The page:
By Heather Marshall
What I found most compelling about Eula Biss’s On Immunity was how it wed scientific data and logical arguments with emotional and ethical appeals in hopes of reaching the hesitant and the phobic towards vaccination who feel as though they have been left outside of the medical industry. As someone with an older sister who works in public health and who herself became a mother only this summer, the dire importance of Biss’s ‘mother-to-mother’ approach was not lost on me. My sister, an expert in her field, was still plagued with self-doubt when it came to deciding what products her infant son should be exposed too, fear over both his own well-being and the judgement of her fellow parents making her reconsider again and again which resource to trust in a way she never had before. What before might have seemed fringe or ill-conceived became difficult to ignore, when the potential risk of belittling it was at a far higher magnitude. Biss understands that parents are far from purely rational beings, that the human desires to nurture and protect their offspring can sabotage their best interests. She argues for the importance of vaccines with emotion and empathy, knowing that if purely scientific approaches towards vaccine evangelism were effective, then there would be far fewer fence sitters or deniers to convert in the first place.
Biss adroitly identifies that the onus of healthcare is placed squarely on the mother’s shoulders by a paternalistic system in the West, and how social pressure to invest much of the female identity and esteem in mothering creates the perfect storm of being suggestible consumers for fear of being accused as a ‘bad mother’ if they choose they wrong product. This is exacerbated by the specifically American phenomenon of the medical marketplace, wherein those seeking healthcare are inclined to consider themselves as consumers purchasing drugs and services based in their own belief systems, rather than clients seeking advisement from experts. The environment of medical equivocation this creates, where doctors, pharmacists, and other healthcare professionals are incentivized to respect illogical, unethical positions in order to not be seen as violating perceived consumer freedoms, and consumers are deliberately kept off balance and full of self-doubt by the alternative medical industry, is one rife with the potential for pandemics.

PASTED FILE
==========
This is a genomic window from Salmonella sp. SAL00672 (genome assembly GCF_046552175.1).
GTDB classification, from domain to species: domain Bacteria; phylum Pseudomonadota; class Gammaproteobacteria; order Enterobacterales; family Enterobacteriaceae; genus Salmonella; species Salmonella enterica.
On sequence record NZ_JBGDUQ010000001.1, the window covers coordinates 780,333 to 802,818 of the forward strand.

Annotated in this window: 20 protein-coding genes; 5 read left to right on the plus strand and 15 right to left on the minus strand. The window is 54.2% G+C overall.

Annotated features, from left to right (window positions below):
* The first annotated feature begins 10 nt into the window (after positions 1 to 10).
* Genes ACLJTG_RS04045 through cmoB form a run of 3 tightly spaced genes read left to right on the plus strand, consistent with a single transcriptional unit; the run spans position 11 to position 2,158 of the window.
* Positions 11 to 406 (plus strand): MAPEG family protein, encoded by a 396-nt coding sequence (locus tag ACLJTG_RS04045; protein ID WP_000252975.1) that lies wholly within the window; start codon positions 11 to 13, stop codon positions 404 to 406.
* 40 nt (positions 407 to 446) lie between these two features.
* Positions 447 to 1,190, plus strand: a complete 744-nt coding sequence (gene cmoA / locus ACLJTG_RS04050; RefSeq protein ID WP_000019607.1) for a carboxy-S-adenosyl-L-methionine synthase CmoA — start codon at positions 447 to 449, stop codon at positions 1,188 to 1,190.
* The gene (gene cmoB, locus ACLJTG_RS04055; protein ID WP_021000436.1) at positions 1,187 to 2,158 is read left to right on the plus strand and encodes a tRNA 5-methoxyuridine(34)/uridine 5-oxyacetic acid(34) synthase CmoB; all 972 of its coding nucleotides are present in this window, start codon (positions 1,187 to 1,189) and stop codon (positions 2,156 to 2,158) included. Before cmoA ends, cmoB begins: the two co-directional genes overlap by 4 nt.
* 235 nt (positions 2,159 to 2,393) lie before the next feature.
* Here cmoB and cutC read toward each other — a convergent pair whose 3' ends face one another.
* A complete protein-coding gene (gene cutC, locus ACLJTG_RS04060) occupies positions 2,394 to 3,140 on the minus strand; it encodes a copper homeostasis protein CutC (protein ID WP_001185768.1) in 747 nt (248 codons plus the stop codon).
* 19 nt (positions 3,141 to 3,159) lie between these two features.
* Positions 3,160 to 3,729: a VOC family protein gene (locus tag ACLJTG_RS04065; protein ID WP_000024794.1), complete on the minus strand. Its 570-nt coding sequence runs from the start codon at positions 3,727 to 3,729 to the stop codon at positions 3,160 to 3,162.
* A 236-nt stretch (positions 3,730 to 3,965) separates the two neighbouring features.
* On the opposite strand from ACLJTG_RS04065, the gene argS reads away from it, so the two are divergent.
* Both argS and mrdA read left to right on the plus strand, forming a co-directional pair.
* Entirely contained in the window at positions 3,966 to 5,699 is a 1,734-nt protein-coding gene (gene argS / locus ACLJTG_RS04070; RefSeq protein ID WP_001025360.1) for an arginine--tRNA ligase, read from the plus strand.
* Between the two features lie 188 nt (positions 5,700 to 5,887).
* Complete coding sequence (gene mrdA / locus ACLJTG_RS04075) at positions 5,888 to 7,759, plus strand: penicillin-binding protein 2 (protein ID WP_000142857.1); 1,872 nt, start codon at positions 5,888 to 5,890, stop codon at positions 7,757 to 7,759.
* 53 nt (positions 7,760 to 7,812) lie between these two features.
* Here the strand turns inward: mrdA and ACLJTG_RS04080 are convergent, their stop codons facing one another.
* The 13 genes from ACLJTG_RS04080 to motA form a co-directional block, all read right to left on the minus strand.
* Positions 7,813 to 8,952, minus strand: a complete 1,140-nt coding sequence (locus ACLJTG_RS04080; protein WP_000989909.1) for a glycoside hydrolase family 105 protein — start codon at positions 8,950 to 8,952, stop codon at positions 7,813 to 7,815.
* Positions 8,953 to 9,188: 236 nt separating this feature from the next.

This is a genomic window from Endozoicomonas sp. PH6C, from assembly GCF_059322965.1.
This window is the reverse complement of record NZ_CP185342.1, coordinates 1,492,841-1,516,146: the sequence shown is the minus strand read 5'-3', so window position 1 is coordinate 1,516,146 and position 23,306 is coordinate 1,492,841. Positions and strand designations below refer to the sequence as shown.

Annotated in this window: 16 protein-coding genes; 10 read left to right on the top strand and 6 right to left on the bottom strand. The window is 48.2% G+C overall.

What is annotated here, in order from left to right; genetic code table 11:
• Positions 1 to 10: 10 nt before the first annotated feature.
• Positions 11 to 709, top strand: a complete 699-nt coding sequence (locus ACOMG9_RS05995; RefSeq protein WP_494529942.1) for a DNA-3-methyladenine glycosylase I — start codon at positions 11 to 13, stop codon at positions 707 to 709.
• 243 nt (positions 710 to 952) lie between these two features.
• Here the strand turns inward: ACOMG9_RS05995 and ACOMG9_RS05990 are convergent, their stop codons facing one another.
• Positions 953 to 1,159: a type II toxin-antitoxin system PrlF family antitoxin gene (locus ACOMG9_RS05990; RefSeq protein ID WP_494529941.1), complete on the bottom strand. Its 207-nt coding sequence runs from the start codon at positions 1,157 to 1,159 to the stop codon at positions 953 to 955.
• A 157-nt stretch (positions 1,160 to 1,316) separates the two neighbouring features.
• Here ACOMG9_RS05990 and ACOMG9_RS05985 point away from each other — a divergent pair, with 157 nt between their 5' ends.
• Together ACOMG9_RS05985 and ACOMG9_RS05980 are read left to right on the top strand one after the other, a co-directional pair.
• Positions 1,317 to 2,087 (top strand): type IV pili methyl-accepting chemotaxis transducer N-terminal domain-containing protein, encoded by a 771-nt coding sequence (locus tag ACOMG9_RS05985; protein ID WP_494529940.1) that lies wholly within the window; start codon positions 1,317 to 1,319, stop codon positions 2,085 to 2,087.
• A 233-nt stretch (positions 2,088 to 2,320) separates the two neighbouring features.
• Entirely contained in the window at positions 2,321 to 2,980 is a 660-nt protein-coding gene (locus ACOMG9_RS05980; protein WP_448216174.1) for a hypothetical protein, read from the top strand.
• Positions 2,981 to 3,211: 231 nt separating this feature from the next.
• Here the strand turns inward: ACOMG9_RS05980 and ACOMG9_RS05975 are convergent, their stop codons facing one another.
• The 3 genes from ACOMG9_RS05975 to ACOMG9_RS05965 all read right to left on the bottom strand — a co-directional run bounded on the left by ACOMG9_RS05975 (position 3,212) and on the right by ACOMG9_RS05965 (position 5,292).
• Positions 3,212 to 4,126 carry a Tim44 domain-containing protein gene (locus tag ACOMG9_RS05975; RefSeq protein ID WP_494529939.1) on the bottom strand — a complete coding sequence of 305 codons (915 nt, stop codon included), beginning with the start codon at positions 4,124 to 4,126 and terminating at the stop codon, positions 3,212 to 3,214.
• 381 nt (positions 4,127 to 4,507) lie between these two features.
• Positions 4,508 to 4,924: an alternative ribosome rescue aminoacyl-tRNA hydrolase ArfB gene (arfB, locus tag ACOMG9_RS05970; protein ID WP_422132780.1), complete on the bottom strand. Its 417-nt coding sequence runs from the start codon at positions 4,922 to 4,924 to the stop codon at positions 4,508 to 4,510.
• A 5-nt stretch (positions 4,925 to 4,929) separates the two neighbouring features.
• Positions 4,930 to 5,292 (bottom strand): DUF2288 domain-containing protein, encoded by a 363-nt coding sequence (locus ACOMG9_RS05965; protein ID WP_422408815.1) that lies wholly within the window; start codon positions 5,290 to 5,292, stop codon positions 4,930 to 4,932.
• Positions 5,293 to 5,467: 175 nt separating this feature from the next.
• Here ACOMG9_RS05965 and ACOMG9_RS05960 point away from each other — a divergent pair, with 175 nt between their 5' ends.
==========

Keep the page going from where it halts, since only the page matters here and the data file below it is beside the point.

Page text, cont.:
Parental (and specifically maternal) fear of judgement is coming to a head in the Coronavirus pandemic, as many caregivers around the world are being forced to choose between the health of their families and their child’s education, as schools open in full or hybrid capacities. This is further complicated by widespread expectations to pre-emptively ‘reopen’ the economy forcing parents to return to work in some regions (such as the southern United States), leaving some families no choice but to expose themselves and their children to risk at school because neither having a stay-at-home parent or affording child care are economically viable. For those that do have the financial ability to choose between school and home, there remains the fear on one hand that they are doing irreparable psychological harm by keeping their children from interacting with teachers and peers, by disrupting their normalcy, and on the other that that normalcy is an illusion not worth the vast physical risk it poses to the community. Regardless of choice, these parents must live with being called selfish by those on opposite spectrum of society.
The refusal of both American and Canadian governments to act in the interest of public health and keep schools closed, instead making the burden of public health a personal responsibility, makes the ‘choice’ of fates for child and family, and thereby town and nation, often not a choice at all. As long as economic benefits are weighed even or superior to reducing case numbers and case mortality, many who would otherwise abide quarantine regulations and stay with their kids are forced to subject not just themselves but their children to the crucible of COVID-19. This disproportionately effects families of lower socioeconomic strata, who are in turn more likely to be people of colour, as they are the least likely to have the luxury of not working and as such are virtually conscripted into the effort to reopen the economy. Ironically, these pre-emptive measures to return to financial normalcy are only serving to prolong the pandemic in the long-run, trapping such regions in subsequent waves of outbreak.